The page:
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Then came the 2008 global financial crisis.

Proview’s annual reports and its filings to the Hong Kong Stock Exchange chart its downward trajectory, as profits shrank, costs rose and accounts went unpaid. Bankruptcy proceedings started in 2009 but have since halted. Creditors have been selling off buildings, equipment and vehicles owned by subsidiaries, scraping money together bit-by-bit.

The company is in the midst of restructuring. Asked if Proview could supply a sample of its iPAD to test, company spokeswoman Alice Wang said that in 2009 it shifted into making LED lights instead of computer monitors. The company faces a June 29 deadline to meet stock exchange requirements or be delisted.

The companies are battling over whether Proview sold the mainland Chinese rights to the iPad trademark to Apple in a 2009 deal. Proview claims that sale, by its Taiwan affiliate, was invalid. Proview has not challenged the sale of other worldwide rights to the iPad trademark to Apple in the 35,000 British pound ($55,000) deal.

Apple contends that Proview included the mainland Chinese trademark in the sale and says it violated that contract by failing to transfer the trademark rights to Apple.

Proview’s lawyers have indicated their company is open to settling its claim to the trademark. In the meantime, the two sides have engaged in legal skirmishes in Hong Kong and in southern China’s Guangdong province.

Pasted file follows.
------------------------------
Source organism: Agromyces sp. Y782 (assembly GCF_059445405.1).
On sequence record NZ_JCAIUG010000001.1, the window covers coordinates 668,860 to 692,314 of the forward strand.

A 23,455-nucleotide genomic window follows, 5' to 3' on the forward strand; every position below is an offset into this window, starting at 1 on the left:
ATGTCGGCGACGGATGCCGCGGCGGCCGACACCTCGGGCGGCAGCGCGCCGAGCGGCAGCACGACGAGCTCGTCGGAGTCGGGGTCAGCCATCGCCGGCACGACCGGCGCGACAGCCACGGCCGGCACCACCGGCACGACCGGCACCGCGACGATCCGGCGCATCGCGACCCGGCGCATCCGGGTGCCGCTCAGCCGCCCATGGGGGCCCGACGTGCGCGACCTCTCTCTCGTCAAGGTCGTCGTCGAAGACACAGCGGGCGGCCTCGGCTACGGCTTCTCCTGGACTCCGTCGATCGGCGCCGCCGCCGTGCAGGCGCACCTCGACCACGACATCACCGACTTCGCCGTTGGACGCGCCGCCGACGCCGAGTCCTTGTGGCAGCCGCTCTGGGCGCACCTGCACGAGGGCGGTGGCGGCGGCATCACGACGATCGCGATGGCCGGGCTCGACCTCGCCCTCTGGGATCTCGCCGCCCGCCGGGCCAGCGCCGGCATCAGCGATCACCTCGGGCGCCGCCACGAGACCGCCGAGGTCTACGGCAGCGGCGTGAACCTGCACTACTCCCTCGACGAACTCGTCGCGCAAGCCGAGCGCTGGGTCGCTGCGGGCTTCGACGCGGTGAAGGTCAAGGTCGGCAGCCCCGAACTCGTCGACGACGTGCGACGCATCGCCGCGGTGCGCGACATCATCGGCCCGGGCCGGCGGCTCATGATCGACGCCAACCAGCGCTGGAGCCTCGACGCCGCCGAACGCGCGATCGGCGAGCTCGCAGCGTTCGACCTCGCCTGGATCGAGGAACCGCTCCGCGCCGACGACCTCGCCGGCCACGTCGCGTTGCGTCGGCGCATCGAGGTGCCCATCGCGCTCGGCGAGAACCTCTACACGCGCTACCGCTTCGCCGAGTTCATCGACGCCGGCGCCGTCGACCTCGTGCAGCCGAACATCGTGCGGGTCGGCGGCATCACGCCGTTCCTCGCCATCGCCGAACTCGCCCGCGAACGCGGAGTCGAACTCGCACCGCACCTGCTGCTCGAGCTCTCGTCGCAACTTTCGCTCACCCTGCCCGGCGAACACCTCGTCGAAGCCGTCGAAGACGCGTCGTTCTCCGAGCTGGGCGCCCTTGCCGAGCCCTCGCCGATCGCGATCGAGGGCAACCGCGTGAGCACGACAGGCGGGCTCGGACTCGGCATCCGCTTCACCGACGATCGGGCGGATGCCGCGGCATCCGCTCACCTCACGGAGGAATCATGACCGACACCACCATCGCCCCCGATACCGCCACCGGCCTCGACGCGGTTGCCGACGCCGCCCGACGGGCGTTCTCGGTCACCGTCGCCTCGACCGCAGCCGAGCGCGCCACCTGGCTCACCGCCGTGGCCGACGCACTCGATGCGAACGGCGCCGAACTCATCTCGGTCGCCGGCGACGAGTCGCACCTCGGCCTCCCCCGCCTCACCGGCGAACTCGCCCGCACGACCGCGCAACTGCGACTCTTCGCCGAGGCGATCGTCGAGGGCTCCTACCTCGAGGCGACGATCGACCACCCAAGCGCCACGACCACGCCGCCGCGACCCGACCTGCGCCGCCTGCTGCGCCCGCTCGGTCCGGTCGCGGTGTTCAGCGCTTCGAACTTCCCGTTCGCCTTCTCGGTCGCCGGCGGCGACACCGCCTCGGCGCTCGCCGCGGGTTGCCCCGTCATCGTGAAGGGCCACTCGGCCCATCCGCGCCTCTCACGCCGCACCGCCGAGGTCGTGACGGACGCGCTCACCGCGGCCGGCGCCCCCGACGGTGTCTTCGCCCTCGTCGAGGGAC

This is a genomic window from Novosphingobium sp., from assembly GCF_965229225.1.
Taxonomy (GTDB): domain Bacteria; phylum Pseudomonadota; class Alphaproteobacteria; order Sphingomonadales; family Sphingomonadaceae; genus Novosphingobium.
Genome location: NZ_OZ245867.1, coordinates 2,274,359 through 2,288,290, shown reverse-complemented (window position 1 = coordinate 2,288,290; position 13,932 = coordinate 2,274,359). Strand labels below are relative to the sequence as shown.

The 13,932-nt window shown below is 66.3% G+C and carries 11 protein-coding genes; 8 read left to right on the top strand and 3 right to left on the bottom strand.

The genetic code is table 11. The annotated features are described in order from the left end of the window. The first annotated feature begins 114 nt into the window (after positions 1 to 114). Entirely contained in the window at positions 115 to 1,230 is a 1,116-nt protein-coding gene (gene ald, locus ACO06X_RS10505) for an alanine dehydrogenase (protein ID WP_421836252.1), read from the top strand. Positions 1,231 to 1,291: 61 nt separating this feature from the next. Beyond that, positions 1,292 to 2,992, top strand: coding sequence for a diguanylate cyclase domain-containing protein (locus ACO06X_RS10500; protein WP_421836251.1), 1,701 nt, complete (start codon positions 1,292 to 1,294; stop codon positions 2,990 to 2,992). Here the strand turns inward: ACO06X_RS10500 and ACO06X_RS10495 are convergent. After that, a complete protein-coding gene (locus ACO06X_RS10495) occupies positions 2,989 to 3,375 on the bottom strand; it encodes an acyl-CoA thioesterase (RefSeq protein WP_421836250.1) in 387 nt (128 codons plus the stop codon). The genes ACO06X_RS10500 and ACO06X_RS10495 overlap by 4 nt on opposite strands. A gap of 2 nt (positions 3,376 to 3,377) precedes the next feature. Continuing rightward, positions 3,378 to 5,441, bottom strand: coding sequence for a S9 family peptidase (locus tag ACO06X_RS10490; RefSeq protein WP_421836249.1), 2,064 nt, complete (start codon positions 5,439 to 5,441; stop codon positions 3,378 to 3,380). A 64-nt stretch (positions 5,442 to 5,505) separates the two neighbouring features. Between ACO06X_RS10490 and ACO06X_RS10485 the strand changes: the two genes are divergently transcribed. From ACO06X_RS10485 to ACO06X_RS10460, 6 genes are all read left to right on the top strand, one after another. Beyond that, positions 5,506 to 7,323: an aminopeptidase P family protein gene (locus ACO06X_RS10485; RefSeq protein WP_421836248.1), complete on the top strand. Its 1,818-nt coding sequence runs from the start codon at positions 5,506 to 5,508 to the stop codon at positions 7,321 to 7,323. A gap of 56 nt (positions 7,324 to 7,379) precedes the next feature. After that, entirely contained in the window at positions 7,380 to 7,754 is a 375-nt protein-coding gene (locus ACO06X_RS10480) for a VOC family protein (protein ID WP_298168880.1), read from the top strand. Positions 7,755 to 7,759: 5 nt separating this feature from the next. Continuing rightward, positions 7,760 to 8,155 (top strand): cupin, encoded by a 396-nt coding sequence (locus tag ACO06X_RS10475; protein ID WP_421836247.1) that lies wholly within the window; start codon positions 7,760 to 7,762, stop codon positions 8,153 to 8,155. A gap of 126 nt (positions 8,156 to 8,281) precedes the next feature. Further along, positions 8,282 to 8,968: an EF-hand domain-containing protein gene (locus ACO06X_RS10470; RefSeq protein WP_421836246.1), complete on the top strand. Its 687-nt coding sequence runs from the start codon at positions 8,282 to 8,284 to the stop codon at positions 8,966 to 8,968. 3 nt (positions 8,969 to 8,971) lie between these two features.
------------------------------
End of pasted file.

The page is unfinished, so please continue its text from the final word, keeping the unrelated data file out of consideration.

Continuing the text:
There, lower courts have sided with Proview in two cases. The Guangdong High Court is due to hear Apple’s appeal of the first decision on Feb. 29.

According to documents from the High Court of Hong Kong, where Apple has sued Proview for breach of contract, mainland banks have sought “asset preservation orders” to secure control of the China iPad trademark.

Those documents say Proview has sought to sell the iPad Chinese trademark to Apple for $10 million.

Proview appears keen to wring a settlement out of Apple. Though its lawyers say Apple could incur huge losses if mainland courts rule in favor of Proview, the U.S. company has shown no signs of moving toward settling out of court.

In Apple’s lawsuit against Proview in Shenzhen, which it lost and is now appealing, Apple sought 4 million yuan ($635,000) in damages. That’s far less than the amount that may be at stake if it loses the right to sell the iPad in China, but more than the 10,000 yuan in expenses Proview asked for as it sought and failed to win an injunction to stop iPad sales by Apple stores in Shanghai.

Pressed by the judge for an estimate of how much damage Proview claims to have suffered from the Apple iPad’s huge success, its lawyers said they didn’t know.

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Researcher Fu Ting contributed to this report.